Zimplats revenue, production soar

09 Oct, 2020 - 00:10 0 Views
Zimplats revenue, production soar Nico Muller, the CEO of Implats

eBusiness Weekly

Sibongile Khumalo
A good work ethic and a sense of accountability in the running of Impala Platinum’s Zimbabwe subsidiary, Zimplats, are some of the factors that have ensured solid financial returns for the company despite the unfavourable socio-economic conditions in that country.

This is according to Nico Muller, the CEO of Implats, which has a 87 percent stake in Zimplats.  For the full 2020 financial year, Zimplats lifted revenue by 38 percent year-on-year to $868,9 million, while production of platinum concentrate rose.

Zimplats operates underground mines and a concentrator at Ngezi in Zimbabwe, while its Mimosa Mine is jointly owned by Implats and Sibanye-Stillwater.

Zimbabwe has endured a long period of economic decline, with currency shortages and high inflation rates.

Muller, speaking at the Jo’burg Indaba, a gathering of mining industry leaders and investors, said some of the contributing factors to the group’s good story was the mechanisation of operations and employer-employee dynamics within the company.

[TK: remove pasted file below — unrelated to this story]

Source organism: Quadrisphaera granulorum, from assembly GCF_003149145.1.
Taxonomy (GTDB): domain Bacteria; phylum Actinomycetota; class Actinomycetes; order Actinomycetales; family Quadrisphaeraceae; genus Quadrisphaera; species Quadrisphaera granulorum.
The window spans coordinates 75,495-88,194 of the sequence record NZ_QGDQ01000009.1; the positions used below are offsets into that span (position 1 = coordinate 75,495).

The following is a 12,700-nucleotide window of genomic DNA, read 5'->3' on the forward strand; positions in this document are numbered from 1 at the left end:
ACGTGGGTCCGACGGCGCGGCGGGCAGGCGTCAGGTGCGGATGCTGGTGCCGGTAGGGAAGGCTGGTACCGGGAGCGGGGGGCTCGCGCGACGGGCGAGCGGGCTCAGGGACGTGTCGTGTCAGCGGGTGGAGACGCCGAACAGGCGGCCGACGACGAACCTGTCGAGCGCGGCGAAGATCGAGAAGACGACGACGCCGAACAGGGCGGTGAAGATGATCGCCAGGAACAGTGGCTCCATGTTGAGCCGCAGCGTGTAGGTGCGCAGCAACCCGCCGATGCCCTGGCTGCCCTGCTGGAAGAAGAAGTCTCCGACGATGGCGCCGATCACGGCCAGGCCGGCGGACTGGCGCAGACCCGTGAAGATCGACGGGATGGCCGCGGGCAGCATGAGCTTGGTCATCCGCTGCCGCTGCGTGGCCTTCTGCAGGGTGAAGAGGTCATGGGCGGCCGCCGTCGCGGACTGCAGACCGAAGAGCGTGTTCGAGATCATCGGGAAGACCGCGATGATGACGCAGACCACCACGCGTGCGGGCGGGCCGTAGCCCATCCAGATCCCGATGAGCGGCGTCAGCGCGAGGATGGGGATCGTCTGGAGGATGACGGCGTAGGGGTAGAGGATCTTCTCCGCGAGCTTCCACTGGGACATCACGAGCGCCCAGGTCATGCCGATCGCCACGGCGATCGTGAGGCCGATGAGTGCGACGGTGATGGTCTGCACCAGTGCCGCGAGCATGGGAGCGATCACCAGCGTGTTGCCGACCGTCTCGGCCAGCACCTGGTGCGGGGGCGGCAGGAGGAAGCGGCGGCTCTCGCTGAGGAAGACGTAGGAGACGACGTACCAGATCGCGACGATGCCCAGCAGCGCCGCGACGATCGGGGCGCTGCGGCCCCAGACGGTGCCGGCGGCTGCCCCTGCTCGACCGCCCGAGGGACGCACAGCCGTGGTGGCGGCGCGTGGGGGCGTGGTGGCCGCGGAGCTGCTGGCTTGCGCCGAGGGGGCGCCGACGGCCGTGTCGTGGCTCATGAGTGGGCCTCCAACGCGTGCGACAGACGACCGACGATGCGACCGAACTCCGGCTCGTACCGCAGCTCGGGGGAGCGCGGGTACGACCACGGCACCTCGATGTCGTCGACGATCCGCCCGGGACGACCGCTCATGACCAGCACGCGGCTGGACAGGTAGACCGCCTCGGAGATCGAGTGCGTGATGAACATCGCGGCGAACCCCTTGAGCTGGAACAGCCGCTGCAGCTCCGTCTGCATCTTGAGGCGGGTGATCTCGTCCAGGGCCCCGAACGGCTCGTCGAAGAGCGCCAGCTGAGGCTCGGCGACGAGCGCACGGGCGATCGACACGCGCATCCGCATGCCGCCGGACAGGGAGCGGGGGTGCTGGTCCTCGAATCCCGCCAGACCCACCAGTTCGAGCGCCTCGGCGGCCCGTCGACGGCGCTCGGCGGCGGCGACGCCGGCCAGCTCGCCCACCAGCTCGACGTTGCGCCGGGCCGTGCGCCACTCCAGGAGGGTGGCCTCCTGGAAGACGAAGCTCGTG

“If I look at the relationship between the CEO of Zimplats and his management team down to employee level, I think there is much lower hierarchical structure and there is also a much clearer sense of purpose and accountability.”

Given Zimbabwe’s high unemployment rate, people are very proud to be associated with a company that is performing well, something which has benefited the mining group over the years, he said.

“They are very proud of their jobs.”

The Government in April granted Zimplats permission to continue operating its mining and processing facilities during the lockdown period. However, the operating conditions in Zimbabwe are not without challenges.

In its recent financial statements, Implats noted that fiscal legislation in Zimbabwe is “volatile, highly complex and subject to interpretation”. Zimplats has, for example, been subject to a review of its historic income tax returns. Due to such reviews, disputes can arise with the Zimbabwe Revenue Authority (ZIMRA) over the interpretation or application of certain legislation, said Implats.

Its Zimbabwean subsidiary had filed legal proceedings in the Special Court for Income Tax Appeals and the Supreme Court of Zimbabwe in relation to various historical income tax matters, the company said.

Muller was still optimistic about the company’s footprint in Zimbabwe, where mining is the country’s most significant earner of foreign currency.

“The potential of the Great Dyke offers the kind of future that we often speak about, which is low cost mechanisation,” he said.

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